My wife, and fellow EdTech Coach, Katherine always says “Lead with learning, never with tech”. You may find it strange to hear us say something like that considering our job titles. Just because we are tech coaches does not mean we believe tech should be used for absolutely every aspect of lesson design. An approach I am rather fond of is a blended learning approach. In a nutshell, blended learning deals with delivering instruction and students submitting work in both electronic and paper/pencil/physical manner.
When I teach history, my lessons are screencasted and published to YouTube. My screencasting program of choice is Screencastify. You can get Screencastify for free in the Chrome Web Store. The free version allows you up to 50 screencasts per month at a maximum of 10 minutes per video. The paid version gives you unlimited screencasts and time per video. Students access the lessons from YouTube via Google Classroom. This gives them a “pause button on the teacher”. It allows them to go at their own pace. As they navigate the lesson, they take notes with pencil and paper, sometimes with a graphic organizer. On some occasions, students will use Dualless Chrome extension to split their screens so they can watch the video lesson and take notes digitally on Google Docs or Google Keep. For reflective purposes, students will take their digital notes and transform them into sketchnotes. The sketchnotes are used for projects and turned in for points.
When students receive their “lessons” pre-recorded, it is imperative that the teacher does not simply sit back and let the kids go completely unguided on their own. Delivering a lesson in this manner helps teachers become more of a “guide on the side” than a “sage on the stage”. How do you become a “guide on the side”? Create a feedback loop. Teach your kids to ask for feedback, clarification and help. Teach them to ask “the expert in the room”, you the teacher.
Nowadays, students are afraid to be wrong and often simply want to go through the motions just so they can say they completed an assignment or task. I have encountered many kids who shut down and give up when receiving feedback and having to tweak or re-do work. A feedback loop is good way to get around these hang ups. Kids need to know that learning is a process. This process includes trial and error. When kids play games and video games, they embrace the concept of trial and error. As I’ve attempted to find ways to foster a strong feedback loop, I found inspiration in Pokemon cards. In my younger years, I never played Pokemon or collected the cards, but saw people who did. I was a baseball card guy. A popular Pokemon catchphrase was “Gotta catch ‘em all”. People worked hard to collect the cards so they could improve their gameplay. Collecting Pokemon cards, like baseball cards, was fun and motivating.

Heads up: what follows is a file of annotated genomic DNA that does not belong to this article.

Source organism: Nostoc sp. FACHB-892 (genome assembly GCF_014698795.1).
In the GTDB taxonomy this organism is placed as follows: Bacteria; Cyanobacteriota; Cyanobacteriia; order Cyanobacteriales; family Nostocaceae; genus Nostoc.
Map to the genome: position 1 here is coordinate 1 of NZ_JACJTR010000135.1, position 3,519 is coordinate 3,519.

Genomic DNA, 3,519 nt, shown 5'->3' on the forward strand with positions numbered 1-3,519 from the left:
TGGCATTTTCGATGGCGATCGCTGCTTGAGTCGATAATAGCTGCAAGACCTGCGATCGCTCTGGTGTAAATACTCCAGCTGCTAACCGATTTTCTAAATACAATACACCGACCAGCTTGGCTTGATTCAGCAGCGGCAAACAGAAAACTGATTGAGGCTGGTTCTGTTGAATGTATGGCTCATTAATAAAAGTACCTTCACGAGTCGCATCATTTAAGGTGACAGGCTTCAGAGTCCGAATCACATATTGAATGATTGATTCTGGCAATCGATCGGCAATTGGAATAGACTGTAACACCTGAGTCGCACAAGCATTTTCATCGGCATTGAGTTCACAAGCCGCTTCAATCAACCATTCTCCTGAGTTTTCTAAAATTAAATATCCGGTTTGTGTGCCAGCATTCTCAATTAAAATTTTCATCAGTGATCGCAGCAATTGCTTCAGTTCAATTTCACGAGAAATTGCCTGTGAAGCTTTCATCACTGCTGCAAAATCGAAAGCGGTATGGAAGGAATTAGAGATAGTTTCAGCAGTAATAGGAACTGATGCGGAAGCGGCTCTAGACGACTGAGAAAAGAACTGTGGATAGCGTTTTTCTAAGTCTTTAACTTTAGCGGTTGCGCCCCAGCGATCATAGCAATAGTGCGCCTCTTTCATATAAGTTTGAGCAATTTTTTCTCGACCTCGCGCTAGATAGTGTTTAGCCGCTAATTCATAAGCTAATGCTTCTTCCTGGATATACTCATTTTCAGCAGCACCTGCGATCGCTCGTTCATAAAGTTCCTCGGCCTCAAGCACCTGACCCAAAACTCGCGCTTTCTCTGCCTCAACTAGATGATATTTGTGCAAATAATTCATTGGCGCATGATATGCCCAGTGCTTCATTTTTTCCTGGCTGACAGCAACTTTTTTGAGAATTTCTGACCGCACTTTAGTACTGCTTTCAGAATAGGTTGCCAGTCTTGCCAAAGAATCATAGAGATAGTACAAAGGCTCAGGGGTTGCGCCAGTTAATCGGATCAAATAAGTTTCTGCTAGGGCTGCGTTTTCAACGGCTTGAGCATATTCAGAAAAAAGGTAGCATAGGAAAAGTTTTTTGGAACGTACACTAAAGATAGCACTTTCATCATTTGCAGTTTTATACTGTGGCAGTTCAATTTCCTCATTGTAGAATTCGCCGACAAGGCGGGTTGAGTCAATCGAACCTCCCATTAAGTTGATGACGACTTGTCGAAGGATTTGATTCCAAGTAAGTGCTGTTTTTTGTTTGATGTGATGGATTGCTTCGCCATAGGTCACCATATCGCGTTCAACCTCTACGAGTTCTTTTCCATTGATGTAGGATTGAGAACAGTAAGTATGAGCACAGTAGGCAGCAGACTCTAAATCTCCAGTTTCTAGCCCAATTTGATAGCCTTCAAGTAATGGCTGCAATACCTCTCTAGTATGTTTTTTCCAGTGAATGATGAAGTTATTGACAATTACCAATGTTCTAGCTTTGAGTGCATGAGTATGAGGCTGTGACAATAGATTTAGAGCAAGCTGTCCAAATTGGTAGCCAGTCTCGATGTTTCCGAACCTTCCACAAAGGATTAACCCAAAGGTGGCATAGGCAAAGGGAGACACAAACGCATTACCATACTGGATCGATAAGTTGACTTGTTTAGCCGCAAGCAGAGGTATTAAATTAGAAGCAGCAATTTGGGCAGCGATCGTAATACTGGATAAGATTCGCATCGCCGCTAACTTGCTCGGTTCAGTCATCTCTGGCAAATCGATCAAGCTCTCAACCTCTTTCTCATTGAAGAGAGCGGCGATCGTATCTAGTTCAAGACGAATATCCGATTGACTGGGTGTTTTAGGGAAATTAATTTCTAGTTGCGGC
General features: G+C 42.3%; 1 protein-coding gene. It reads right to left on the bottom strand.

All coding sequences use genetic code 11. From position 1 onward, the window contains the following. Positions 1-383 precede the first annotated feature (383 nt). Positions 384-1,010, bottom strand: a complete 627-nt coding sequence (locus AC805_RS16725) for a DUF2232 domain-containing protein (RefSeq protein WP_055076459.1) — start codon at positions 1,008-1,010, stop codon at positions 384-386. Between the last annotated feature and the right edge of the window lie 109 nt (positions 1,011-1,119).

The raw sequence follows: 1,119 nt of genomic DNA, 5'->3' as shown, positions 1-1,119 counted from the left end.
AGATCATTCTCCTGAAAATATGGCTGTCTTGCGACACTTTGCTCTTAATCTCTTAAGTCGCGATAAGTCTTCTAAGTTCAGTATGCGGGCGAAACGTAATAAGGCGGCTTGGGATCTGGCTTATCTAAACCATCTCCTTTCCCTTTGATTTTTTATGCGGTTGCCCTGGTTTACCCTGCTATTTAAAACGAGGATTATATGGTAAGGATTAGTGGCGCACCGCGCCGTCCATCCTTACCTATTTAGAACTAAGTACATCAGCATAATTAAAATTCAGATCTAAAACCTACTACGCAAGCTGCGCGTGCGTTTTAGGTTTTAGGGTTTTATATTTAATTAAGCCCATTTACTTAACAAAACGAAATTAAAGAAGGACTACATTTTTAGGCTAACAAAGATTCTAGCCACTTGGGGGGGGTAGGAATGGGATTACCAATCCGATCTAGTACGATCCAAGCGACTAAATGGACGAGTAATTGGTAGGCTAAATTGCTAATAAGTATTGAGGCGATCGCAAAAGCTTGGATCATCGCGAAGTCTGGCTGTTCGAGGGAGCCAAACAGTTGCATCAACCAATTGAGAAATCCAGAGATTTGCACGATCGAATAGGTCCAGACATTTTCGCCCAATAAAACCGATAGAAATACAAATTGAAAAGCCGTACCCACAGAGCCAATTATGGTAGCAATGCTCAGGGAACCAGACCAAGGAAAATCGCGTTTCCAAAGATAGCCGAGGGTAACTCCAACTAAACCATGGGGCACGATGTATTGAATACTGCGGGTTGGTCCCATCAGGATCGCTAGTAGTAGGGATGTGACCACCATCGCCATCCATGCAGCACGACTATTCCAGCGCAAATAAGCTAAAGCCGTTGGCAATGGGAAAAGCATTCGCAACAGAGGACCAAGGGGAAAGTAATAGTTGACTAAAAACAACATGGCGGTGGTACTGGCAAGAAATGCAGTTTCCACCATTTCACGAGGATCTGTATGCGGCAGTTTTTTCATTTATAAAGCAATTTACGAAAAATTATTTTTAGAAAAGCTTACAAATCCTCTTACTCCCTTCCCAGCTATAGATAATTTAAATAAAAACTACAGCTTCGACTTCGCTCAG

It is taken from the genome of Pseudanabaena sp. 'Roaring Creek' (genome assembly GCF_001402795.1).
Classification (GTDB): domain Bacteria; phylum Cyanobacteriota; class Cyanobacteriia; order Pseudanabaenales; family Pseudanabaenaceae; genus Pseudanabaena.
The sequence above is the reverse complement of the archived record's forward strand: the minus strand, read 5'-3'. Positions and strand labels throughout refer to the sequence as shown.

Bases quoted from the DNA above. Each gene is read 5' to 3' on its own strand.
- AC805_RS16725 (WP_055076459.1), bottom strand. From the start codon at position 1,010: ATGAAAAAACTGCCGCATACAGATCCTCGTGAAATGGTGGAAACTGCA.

To create a robust feedback loop when delivering pre-recorded lessons, I created feedback tokens. Students earn feedback tokens when they elicit teacher feedback. I distribute them to students when they ask for clarification and when they have me check their work/progress. These one on one meetings often lead to organic conversations that allow me to go deeper in my explanation of history. Kids ask follow up questions and the teacher-student relationship is taken to a new level. Kids sitting nearby see these conversations and are encouraged to do the same. Those nearby students often listen in and join in, further deepening the experience.
Depending on the task, a target number of feedback loop interactions are set for a class period. They receive an “A for the day” for participation if they meet that number. However many tokens they earn beyond the target number is extra credit. Immediately, engagement and feedback increased. The quality of work is improving as I catch mistakes, misconceptions and other errors while students go through the process of learning. Before, many dreaded it when I found mistakes and just wanted to finish. Now, they see the value of mistakes and how it helps their learning and the quality of their work.
The feedback loop, and tokens, has helped me strengthen some relationships with students and cultivate others. Organic conversations arise which give me insight into their thoughts and likes. I use this data to develop lessons that take into consideration what they like. If you’re looking for a way to boost your feedback loop in a blended learning model, give the feedback tokens a try. Click here to use my Feedback Tokens Google Drawing as a template.